Are Knicks Doing Everything They Can?

As the 2009-2010 season mercifully lurches towards its conclusion and the Summer of 2010 approaches with all its promise of rebirth, I can’t help but wonder whether the Knicks’ cap-clearing plan could have been executed with more precision. I don’t mean that in the way of second guessing specific moves. This isn’t going to be a rant that the Knicks should have done “x” instead of “y” or should have drafted Brandon Jennings or whoever in 2009 instead of Jordan Hill (though suddenly Jordan Hill is looking pretty okay). You can always play those kinds of games and, unless you were inside the room and privy to all the information available, no one knows the answers to those questions.

No, I mean it in the following sense: Are the Knicks a smart, efficient organization? We know that, prior to Donnie Walsh’s hiring, the answer was a resounding “no”. In fact, during the Thomas administration they were dopiest, most frivolous, least efficient organization in the whole NBA. But what about now? For sure, things are better than they were. But even now, are the Knicks making the most of their vast resources?

What got me wondering about this was last week’s Sloane Sports Analytics Conference. For the uninitiated, the SSAC (also known as Dorkapalooza) is a gathering of some of sports’ most progressive and analytical minds. The conference centers around a series of panels discussing new methods for incorporating a more scientific approach to evaluating talent and running pro sports organizations. This movement has been pervasive in baseball for some time now but in recent years its reach has extended to NBA front offices. Among the early adopters of more analytical models were Houston Rockets GM and SSAC co-chairman Daryl Morey and Dallas Mavericks owner Mark Cuban.

To the best of my knowledge, a significant number of NBA teams sent representatives to the conference to observe the panels. And to the best of my knowledge, the Knicks were not among those teams. What I’m wondering is: why not?

I recognize that Donnie Walsh has been running NBA teams for a loooong time now and that he’s undoubtedly an old-school guy. But even if the Knicks take a more traditional approach to building and running a basketball team, I would hope that they’d want to be privy to anything and everything that could provide the team with even the smallest advantage.  By blowing off the conference, are the Knicks suggesting that there’s nothing worthwhile or even minimally thought-provoking being discussed there? If so, I find that troubling.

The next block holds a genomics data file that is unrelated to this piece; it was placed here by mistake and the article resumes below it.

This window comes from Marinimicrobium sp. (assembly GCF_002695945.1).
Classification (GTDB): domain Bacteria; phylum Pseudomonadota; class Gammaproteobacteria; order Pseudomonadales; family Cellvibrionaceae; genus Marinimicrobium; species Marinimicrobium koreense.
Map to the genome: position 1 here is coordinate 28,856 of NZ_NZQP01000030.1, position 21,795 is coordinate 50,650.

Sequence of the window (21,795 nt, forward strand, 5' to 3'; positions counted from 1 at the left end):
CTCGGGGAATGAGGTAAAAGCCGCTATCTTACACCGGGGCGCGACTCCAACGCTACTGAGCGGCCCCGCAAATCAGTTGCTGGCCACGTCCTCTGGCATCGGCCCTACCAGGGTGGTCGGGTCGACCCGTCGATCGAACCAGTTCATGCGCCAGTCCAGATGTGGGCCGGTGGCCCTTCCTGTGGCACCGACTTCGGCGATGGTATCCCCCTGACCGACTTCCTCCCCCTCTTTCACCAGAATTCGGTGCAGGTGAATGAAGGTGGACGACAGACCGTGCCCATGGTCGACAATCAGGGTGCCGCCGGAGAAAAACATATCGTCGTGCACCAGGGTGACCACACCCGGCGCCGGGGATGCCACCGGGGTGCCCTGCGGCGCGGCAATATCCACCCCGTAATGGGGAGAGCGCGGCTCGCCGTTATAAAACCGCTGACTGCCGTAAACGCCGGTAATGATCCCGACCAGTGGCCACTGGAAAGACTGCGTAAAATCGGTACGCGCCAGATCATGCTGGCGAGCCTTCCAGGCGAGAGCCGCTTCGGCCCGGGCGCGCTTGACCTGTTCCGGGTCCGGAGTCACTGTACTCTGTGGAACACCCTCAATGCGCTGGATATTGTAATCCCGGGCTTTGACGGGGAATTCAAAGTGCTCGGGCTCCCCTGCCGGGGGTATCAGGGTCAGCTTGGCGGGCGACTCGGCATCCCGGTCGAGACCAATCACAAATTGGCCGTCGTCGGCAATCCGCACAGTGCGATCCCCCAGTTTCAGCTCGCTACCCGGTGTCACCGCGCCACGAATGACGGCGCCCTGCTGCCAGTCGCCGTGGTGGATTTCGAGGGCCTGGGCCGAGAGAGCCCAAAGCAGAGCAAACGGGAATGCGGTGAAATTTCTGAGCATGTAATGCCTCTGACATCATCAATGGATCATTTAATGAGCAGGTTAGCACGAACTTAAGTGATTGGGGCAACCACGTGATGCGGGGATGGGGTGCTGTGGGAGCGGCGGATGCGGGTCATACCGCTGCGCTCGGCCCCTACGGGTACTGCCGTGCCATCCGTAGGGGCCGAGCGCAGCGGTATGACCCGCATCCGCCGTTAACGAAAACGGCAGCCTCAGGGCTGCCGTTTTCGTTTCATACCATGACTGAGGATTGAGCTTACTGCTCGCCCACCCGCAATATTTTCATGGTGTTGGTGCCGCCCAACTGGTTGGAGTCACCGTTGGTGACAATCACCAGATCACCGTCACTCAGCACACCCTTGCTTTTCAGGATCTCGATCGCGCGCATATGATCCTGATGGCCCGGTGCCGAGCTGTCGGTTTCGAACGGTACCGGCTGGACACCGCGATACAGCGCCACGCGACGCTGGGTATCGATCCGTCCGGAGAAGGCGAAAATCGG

They say information is power. More to the point, having better information than your competitors gives you an advantage over them. So, if the Knicks aren’t at least making themselves aware of the work being done in the egghead community, aren’t they setting themselves up to get worked over by eggheads?

If you’re rolling your eyes right now, consider the thought within the context of this year’s trade deadline. Walsh’s principal deadline adversary was none other than the aforementioned Morey, a noted devotee to analytics. Now, I’m not among those that bow at Morey’s alter. He’s an impressive young executive but he can’t match Donnie’s experience and savvy. I guarantee, though, that he was armed with more statistical information at the negotiating table about the players involved than Donnie was.

And to me that’s a bad thing. Not because it automatically means that Donnie has been or will be ripped off by a rival. I have a lot of faith in Donnie and he probably knew other things that Morey didn’t know. But rather, because it places Walsh at a needless disadvantage, at least in that limited respect. There’s absolutely no reason that a team with the Knicks’ resources shouldn’t be at least aware of, if not incorporating into their management philosophy, all the trends and concepts percolating within the basketball community. At a minimum, it would give the organization insight into how others are evaluating talent. At maximum, it might help Walsh exploit his adversaries. If Donnie has 40 years in the business and he knows what Morey is looking at, that would seem to present a huge advantage, no?

And this isn’t just about attending a conference and reading reports. It’s about finding ways to amass talent more efficiently. I’m no fan of Brandon Jennings but it’s troubling to me that Walsh didn’t know enough about the guy to even consider drafting him. Something like that can happen in Milwaukee, but should never happen in New York. The Knicks have the resources to evaluate every prospect under the sun (using both scouting and statistics) and buy multiple picks from cash starved teams every year. The Knicks should dominate the draft, adding multiple players on rookie deals to their stable of talent each offseason. Yet they refuse to flex their financial might in this way.

Another student of basketball analytics, Blazers GM Kevin Pritchard, has built an entire organization using the pay-for-picks method, and he now boasts a 50 win team in the West. Why? Because studies show that the most valuable players a team can own are true-max contract, superduperstar players (think LBJ, Wade, Bryant, Howard, Paul)  and players on their rookie deals. Everyone in between earns dollars that exceed their actual value.  In light of this fact and the Knicks’ unlimited resources, it just seems like bad business that this approach isn’t a bigger part of the team’s arsenal.

As the Knicks prepare for this summer’s free agent bonanza, I’m sure that Donnie Walsh is diligently considering all his options and drawing out multiple plans of action. And I’m sure that those plans are thoughtful and well-conceived. But are they as good as they can possibly be? Is Walsh armed with all the best information to make the best possible choices? For instance, is he aware that history tells us Joe Johnson’s performance may go over a cliff when he turns 32? Does he know that Jermaine O’Neal’s blocked shots are far more valuable than Brendan Haywood’s?